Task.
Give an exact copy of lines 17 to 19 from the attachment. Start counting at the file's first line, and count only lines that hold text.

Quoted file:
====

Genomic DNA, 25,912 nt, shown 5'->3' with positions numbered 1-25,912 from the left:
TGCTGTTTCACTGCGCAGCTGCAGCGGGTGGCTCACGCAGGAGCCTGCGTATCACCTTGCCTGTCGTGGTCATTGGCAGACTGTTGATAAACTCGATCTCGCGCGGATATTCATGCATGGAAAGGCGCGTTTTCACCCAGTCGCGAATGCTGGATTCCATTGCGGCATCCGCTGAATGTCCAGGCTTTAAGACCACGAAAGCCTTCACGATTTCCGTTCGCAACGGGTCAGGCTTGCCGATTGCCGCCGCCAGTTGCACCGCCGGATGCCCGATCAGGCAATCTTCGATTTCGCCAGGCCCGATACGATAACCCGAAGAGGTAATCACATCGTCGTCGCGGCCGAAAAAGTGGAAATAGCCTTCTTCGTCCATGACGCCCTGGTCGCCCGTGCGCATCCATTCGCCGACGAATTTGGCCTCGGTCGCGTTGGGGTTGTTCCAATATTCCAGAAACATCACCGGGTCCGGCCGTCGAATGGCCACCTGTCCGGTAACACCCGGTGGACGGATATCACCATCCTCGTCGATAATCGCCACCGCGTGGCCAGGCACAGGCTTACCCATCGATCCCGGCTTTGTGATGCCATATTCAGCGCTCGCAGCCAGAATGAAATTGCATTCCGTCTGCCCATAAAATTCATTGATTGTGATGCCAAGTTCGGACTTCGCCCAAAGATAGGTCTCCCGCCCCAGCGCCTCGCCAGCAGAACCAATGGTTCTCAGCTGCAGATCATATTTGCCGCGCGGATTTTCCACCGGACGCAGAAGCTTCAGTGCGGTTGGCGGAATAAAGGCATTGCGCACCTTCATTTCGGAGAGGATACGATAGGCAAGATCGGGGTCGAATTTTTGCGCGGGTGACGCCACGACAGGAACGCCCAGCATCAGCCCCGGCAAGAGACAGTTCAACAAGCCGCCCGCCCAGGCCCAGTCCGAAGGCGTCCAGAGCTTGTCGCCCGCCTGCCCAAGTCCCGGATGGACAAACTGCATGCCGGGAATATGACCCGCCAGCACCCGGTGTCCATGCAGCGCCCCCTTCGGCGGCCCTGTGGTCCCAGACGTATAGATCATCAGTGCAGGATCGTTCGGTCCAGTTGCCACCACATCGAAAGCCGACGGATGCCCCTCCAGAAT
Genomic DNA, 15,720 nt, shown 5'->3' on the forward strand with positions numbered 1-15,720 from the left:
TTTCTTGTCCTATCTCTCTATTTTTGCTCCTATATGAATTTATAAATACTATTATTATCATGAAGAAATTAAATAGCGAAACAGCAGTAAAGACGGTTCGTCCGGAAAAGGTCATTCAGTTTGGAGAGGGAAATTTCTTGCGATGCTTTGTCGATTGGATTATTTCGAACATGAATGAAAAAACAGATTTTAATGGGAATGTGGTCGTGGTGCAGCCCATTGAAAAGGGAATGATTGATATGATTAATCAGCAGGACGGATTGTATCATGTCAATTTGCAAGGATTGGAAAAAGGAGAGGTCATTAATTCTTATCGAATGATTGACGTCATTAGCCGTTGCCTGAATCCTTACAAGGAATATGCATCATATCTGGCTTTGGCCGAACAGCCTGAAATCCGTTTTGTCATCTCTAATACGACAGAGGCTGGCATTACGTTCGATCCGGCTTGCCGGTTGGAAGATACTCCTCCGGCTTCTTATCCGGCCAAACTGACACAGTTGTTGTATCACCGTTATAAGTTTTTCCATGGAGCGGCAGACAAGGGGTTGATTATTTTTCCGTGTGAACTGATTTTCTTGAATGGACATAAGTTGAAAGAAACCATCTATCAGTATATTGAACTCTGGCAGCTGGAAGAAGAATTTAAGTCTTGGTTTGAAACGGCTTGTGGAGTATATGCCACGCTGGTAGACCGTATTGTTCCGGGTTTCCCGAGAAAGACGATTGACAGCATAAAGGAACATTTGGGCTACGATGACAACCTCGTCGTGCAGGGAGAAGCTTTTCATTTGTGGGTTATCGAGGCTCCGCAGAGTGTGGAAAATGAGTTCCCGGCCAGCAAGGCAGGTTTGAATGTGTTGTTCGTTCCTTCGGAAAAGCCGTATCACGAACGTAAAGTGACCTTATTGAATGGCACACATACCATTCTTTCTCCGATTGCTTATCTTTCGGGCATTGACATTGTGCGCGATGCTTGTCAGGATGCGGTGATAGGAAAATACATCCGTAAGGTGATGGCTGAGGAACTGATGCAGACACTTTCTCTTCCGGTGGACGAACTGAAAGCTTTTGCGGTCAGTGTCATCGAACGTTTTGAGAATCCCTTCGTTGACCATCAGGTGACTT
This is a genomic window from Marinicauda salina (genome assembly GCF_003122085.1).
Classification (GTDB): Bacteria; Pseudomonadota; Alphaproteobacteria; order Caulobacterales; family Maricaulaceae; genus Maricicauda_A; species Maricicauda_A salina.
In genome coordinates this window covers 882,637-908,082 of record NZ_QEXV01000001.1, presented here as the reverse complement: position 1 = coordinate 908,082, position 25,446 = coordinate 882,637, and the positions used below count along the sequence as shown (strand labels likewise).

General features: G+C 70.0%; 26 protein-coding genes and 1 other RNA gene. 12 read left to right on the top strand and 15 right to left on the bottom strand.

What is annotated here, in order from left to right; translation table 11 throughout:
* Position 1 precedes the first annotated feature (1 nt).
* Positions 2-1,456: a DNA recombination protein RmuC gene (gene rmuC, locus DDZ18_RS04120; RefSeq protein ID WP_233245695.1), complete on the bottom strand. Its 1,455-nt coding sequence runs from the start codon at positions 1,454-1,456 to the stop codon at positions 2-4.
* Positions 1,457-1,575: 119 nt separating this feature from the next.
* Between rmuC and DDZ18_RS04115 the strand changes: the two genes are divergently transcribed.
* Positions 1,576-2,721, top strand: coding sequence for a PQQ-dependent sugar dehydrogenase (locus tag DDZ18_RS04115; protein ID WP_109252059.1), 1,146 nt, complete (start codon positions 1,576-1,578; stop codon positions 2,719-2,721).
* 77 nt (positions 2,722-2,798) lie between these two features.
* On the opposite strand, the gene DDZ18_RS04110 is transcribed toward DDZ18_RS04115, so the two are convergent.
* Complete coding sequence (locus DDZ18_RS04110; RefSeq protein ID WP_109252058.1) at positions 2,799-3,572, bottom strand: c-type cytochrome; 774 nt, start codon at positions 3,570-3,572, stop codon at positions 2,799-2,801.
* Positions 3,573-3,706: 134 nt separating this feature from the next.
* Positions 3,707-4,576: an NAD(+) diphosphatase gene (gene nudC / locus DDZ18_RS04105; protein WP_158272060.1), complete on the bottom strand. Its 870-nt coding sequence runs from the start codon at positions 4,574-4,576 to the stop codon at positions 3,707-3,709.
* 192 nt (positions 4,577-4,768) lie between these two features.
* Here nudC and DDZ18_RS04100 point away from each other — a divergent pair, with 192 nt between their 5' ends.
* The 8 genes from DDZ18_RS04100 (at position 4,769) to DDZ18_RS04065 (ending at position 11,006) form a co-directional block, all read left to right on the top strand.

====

* Complete coding sequence (locus DDZ18_RS04110; RefSeq protein ID WP_109252058.1) at positions 2,799-3,572, bottom strand: c-type cytochrome; 774 nt, start codon at positions 3,570-3,572, stop codon at positions 2,799-2,801.
* Positions 3,573-3,706: 134 nt separating this feature from the next.
* Positions 3,707-4,576: an NAD(+) diphosphatase gene (gene nudC / locus DDZ18_RS04105; protein WP_158272060.1), complete on the bottom strand. Its 870-nt coding sequence runs from the start codon at positions 4,574-4,576 to the stop codon at positions 3,707-3,709.